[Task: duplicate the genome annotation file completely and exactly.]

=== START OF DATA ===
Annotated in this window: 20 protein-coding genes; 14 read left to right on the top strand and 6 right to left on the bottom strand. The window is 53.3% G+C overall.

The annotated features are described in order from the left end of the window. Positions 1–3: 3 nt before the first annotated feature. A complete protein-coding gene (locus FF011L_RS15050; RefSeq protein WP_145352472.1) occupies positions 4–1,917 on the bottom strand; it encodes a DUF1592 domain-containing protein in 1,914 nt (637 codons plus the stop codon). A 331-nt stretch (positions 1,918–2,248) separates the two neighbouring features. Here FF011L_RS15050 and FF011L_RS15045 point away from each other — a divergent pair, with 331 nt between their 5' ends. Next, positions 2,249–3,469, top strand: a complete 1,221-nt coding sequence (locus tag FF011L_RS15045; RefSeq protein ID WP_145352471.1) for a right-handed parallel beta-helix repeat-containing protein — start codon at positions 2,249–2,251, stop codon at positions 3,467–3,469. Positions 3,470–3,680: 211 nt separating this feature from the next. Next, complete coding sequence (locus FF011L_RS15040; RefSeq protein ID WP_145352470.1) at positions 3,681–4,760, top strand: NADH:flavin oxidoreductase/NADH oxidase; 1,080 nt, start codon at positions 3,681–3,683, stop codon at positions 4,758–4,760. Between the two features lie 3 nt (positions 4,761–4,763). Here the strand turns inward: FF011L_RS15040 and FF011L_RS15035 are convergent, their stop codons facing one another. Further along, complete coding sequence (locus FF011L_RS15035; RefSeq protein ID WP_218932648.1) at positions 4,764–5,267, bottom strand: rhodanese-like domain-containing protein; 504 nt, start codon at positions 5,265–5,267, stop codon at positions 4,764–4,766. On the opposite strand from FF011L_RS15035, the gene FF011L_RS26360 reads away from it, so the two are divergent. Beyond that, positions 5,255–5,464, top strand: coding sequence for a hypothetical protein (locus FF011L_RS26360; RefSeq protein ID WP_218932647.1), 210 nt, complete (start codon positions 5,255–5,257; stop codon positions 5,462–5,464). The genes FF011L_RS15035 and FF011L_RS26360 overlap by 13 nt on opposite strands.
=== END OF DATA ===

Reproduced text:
Annotated in this window: 20 protein-coding genes; 14 read left to right on the top strand and 6 right to left on the bottom strand. The window is 53.3% G+C overall.

The annotated features are described in order from the left end of the window. Positions 1–3: 3 nt before the first annotated feature. A complete protein-coding gene (locus FF011L_RS15050; RefSeq protein WP_145352472.1) occupies positions 4–1,917 on the bottom strand; it encodes a DUF1592 domain-containing protein in 1,914 nt (637 codons plus the stop codon). A 331-nt stretch (positions 1,918–2,248) separates the two neighbouring features. Here FF011L_RS15050 and FF011L_RS15045 point away from each other — a divergent pair, with 331 nt between their 5' ends. Next, positions 2,249–3,469, top strand: a complete 1,221-nt coding sequence (locus tag FF011L_RS15045; RefSeq protein ID WP_145352471.1) for a right-handed parallel beta-helix repeat-containing protein — start codon at positions 2,249–2,251, stop codon at positions 3,467–3,469. Positions 3,470–3,680: 211 nt separating this feature from the next. Next, complete coding sequence (locus FF011L_RS15040; RefSeq protein ID WP_145352470.1) at positions 3,681–4,760, top strand: NADH:flavin oxidoreductase/NADH oxidase; 1,080 nt, start codon at positions 3,681–3,683, stop codon at positions 4,758–4,760. Between the two features lie 3 nt (positions 4,761–4,763). Here the strand turns inward: FF011L_RS15040 and FF011L_RS15035 are convergent, their stop codons facing one another. Further along, complete coding sequence (locus FF011L_RS15035; RefSeq protein ID WP_218932648.1) at positions 4,764–5,267, bottom strand: rhodanese-like domain-containing protein; 504 nt, start codon at positions 5,265–5,267, stop codon at positions 4,764–4,766. On the opposite strand from FF011L_RS15035, the gene FF011L_RS26360 reads away from it, so the two are divergent. Beyond that, positions 5,255–5,464, top strand: coding sequence for a hypothetical protein (locus FF011L_RS26360; RefSeq protein ID WP_218932647.1), 210 nt, complete (start codon positions 5,255–5,257; stop codon positions 5,462–5,464). The genes FF011L_RS15035 and FF011L_RS26360 overlap by 13 nt on opposite strands.